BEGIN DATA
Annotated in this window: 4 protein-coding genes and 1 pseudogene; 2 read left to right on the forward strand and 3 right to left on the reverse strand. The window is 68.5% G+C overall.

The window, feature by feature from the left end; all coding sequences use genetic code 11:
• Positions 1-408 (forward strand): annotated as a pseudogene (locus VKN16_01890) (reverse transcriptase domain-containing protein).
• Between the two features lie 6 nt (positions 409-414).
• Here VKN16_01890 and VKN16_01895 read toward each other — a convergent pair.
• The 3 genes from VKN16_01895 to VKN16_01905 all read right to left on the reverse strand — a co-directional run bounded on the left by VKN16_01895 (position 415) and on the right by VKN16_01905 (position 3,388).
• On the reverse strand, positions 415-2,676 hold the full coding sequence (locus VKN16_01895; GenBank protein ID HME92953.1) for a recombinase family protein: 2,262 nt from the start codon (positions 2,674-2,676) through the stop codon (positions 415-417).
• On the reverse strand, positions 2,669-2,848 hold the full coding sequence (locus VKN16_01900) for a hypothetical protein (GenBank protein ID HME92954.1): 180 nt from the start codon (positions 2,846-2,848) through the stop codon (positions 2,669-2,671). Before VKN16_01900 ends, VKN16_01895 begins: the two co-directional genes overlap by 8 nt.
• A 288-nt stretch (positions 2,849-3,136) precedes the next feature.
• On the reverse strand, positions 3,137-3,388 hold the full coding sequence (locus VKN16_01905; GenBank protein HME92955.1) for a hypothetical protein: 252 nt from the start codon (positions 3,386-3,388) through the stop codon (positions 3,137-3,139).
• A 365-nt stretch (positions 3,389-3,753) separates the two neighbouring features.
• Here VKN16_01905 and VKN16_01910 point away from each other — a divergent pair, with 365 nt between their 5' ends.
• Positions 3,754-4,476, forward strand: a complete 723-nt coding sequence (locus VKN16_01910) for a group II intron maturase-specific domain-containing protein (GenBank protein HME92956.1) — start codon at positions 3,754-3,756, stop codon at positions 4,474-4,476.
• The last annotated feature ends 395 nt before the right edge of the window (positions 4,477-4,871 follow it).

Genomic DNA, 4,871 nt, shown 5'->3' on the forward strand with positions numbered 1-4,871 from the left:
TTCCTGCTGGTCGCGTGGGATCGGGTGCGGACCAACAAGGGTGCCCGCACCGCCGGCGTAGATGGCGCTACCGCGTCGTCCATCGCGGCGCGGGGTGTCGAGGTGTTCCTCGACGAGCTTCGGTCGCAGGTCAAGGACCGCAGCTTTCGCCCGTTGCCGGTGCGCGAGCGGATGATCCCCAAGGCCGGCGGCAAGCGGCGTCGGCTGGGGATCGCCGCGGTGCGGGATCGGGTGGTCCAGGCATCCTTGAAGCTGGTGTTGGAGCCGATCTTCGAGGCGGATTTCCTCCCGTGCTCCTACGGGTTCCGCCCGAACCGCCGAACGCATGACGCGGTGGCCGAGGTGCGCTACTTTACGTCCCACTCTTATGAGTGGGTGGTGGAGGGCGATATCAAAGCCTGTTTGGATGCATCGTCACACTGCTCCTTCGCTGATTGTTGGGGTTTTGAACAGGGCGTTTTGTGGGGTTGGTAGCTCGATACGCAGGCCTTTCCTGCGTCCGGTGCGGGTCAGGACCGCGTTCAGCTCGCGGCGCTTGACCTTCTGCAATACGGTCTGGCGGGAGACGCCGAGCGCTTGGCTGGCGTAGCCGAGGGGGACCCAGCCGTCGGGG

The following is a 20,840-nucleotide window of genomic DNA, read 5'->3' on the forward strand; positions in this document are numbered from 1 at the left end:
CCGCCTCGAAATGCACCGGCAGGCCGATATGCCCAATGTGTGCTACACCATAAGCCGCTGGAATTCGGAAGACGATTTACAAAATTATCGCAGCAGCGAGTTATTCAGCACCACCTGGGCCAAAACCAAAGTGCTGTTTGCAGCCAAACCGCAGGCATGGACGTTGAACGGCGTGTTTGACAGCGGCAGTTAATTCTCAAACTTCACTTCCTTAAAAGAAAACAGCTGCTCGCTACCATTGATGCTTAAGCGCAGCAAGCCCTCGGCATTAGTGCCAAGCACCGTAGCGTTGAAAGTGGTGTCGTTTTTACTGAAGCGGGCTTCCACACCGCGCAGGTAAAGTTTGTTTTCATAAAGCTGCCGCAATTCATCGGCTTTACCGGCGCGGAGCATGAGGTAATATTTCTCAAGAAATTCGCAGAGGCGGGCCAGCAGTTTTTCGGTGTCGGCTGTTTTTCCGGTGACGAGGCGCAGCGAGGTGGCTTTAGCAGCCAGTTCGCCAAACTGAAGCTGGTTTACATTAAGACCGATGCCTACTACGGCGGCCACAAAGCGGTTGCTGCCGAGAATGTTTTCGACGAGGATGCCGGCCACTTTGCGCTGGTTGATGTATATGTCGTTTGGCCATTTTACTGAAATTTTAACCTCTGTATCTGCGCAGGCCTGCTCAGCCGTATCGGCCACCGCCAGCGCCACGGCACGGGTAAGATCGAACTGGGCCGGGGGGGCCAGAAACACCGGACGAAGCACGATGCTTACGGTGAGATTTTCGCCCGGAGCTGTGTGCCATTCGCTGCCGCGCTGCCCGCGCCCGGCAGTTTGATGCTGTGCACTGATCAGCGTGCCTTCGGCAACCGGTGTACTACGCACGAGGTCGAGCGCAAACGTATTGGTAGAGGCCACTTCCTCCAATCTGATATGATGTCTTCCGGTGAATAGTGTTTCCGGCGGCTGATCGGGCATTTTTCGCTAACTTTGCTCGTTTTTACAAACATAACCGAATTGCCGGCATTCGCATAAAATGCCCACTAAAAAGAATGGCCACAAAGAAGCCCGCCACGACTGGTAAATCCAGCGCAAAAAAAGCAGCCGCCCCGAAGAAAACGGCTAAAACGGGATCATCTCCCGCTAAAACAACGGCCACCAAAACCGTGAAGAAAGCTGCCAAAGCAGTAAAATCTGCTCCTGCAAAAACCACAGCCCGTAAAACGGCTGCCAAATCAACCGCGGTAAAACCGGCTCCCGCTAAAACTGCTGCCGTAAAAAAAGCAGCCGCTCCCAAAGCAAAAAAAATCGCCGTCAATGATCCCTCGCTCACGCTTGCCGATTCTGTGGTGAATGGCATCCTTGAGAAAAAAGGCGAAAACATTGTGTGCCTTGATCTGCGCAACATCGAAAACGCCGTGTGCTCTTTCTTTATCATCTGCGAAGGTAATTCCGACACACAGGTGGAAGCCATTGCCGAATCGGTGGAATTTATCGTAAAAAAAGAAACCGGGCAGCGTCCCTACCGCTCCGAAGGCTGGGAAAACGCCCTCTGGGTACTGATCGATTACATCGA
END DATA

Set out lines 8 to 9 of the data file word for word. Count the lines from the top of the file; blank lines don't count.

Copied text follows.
• On the reverse strand, positions 2,669-2,848 hold the full coding sequence (locus VKN16_01900) for a hypothetical protein (GenBank protein ID HME92954.1): 180 nt from the start codon (positions 2,846-2,848) through the stop codon (positions 2,669-2,671). Before VKN16_01900 ends, VKN16_01895 begins: the two co-directional genes overlap by 8 nt.
• A 288-nt stretch (positions 2,849-3,136) precedes the next feature.